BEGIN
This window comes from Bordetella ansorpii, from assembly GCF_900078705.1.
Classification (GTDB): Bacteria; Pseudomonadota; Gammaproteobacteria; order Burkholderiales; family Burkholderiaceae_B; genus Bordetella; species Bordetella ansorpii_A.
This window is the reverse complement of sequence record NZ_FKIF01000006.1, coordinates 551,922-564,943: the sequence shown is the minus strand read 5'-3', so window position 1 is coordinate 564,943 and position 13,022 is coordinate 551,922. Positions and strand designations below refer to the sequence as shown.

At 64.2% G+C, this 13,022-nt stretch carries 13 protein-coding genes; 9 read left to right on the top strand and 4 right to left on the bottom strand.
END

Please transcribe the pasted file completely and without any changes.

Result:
This window comes from Bordetella ansorpii, from assembly GCF_900078705.1.
Classification (GTDB): Bacteria; Pseudomonadota; Gammaproteobacteria; order Burkholderiales; family Burkholderiaceae_B; genus Bordetella; species Bordetella ansorpii_A.
This window is the reverse complement of sequence record NZ_FKIF01000006.1, coordinates 551,922-564,943: the sequence shown is the minus strand read 5'-3', so window position 1 is coordinate 564,943 and position 13,022 is coordinate 551,922. Positions and strand designations below refer to the sequence as shown.

At 64.2% G+C, this 13,022-nt stretch carries 13 protein-coding genes; 9 read left to right on the top strand and 4 right to left on the bottom strand.